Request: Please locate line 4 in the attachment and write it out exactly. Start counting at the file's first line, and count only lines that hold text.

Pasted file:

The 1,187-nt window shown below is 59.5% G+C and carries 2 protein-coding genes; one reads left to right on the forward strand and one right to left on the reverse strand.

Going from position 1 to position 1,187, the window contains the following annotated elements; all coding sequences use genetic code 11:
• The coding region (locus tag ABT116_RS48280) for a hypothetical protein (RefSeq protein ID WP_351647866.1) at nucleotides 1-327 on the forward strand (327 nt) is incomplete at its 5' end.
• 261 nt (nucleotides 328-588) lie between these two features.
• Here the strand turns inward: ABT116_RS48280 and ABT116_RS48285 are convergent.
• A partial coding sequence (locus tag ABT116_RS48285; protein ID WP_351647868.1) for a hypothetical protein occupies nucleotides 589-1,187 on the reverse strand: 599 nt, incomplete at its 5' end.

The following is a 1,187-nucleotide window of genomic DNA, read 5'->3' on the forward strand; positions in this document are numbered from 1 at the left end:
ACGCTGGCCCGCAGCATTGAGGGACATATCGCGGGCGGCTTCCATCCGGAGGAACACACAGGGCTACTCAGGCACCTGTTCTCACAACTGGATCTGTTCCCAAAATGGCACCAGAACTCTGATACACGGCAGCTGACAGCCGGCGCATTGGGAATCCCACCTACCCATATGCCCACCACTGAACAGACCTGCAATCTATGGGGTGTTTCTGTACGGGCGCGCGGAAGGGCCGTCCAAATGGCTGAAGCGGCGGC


• 261 nt (nucleotides 328-588) lie between these two features.